First Friday of the month, we all know what happens, US employment data, specifically non-farm payrolls get published. This month, payrolls are forecast to expand 225,000, with a slight increase in average hourly earnings expected as well. The US unemployment rate currently hovers around 5.4%, and economists don’t expect a change in this number. We are now getting close to levels that in the past would have been considered full employment, although some senior Federal Reserve officials have recently argued that the unemployment rate indicative of full employment is probably lower. I have a feeling that argument has been pushed forward by those eager to keep interest rates where they are. That point of view received some support from the IMF recently, with claims that the US central bank’s credibility is at stake if unjustifiable rate rises are implemented before next year – strong stuff! The IMF argues that the level of uncertainty surrounding the US economy and the consequences for the rest of the world particularly in emerging economies could be dire if the process of normalisation begins too soon. I’m not sure what waiting until next year does for emerging economies, an interest rate hike in the United States will still have adverse consequences for the weak and unprepared. Are the IMF saying that these emerging economies are going to get their act together if their stay of execution is delayed until next year? I rather doubt it. Needless to say, the implications for the US dollar are obvious, strong evidence of robust employment conditions, and rising wage growth later on today will be a strong positive for the greenback.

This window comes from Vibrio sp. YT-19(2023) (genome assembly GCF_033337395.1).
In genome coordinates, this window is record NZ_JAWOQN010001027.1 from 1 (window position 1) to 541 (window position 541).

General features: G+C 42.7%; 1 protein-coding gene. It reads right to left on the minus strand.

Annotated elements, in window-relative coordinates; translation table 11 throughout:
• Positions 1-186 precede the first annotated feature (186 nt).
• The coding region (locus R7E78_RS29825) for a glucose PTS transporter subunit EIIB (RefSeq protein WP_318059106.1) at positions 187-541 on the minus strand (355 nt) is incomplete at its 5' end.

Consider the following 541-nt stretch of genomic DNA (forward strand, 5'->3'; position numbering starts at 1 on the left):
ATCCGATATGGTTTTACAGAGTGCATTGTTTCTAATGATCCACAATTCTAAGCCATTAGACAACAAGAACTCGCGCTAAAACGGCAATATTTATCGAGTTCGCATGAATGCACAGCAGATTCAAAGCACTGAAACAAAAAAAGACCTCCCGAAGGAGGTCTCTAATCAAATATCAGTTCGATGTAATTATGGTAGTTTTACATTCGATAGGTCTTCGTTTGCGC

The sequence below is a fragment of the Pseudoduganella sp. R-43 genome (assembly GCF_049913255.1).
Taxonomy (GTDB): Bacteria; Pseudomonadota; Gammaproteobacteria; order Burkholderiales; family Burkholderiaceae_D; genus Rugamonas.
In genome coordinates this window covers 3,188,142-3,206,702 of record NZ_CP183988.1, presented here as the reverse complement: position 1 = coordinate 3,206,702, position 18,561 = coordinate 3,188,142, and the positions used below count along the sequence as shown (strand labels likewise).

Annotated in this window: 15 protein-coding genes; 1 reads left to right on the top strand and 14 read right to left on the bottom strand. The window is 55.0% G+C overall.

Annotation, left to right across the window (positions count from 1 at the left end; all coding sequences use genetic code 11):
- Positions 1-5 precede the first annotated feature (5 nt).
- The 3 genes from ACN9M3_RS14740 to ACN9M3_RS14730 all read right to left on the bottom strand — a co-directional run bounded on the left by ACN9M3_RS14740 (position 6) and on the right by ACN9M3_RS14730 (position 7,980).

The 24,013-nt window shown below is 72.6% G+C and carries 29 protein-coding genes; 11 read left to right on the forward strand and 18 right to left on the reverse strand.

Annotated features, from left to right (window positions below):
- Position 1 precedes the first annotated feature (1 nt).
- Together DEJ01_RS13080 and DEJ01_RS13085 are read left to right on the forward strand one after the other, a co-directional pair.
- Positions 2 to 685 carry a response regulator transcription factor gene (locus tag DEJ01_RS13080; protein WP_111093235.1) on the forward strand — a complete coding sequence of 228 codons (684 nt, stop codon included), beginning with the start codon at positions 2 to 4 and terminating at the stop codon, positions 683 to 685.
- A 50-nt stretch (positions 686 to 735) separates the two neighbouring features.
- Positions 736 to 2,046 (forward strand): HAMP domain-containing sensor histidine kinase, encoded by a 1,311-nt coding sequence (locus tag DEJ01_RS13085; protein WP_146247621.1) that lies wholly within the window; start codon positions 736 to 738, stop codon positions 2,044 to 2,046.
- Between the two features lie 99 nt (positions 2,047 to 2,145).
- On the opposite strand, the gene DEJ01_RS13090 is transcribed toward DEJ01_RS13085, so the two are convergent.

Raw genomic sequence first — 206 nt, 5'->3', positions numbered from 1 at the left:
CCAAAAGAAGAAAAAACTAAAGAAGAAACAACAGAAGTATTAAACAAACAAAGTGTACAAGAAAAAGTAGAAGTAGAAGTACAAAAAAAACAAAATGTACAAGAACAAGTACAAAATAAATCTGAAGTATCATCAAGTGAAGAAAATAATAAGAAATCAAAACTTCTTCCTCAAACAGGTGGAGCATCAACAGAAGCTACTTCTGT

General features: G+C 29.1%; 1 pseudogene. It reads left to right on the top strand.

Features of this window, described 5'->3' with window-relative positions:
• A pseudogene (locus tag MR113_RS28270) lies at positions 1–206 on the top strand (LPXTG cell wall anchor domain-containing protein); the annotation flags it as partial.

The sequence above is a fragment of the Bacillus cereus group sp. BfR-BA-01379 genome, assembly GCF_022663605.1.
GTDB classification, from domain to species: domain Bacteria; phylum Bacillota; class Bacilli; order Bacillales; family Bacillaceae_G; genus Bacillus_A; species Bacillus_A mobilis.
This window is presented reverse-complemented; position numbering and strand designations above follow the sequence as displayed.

Keeping the IMF in focus, Greece has notified that venerable institution, telling them that they will not make today’s scheduled €300m loan repayment. There has been strong opposition from Syriza party members to the bailout compromise agreed with creditors. As a consequence, the Greek government plans to bundle all the June payments together and make the repayment at the end of the month. We’re talking about a sum of about €1.5bn. Let’s be clear, Prime Minister Tsipras has already indicated that his government intends to make the payment, the opposition is from within his party. All the positive sounds about some sort of agreement with creditors have facilitated quite a nice little bounce in EUR/USD. From a technical perspective it’s worth noting that the highs of May, in my opinion a hugely significant level – 1.1467 – were not violated. This relegates the recent bullish EUR/USD price action to a mere correction within a bearish trend, and there is every chance that the party is over now. The trend still points towards dollar strength, and consequentially euro weakness. Looking at cable (GBP/USD) for corroboration, we see that the 1.5446 post-election rally reaction lows were not exceeded in the US dollars recent weak bout. From an Elliott Wave Theory perspective that is an important level to watch with the expectation that a new June low, or at least a re-test of the lows is only days away.
We anticipate that the price action going into the big data event later on today will be fairly benign, and most likely directionless, as the market holds its collective breath. As we’ve suggested strong data is likely to be dollar supportive. Perhaps the more interesting question is what the impact of soft data would be on the US dollar, it would certainly give us a better understanding of how much dollars are owned in the market. Either way this promises to be an interesting end to the week.
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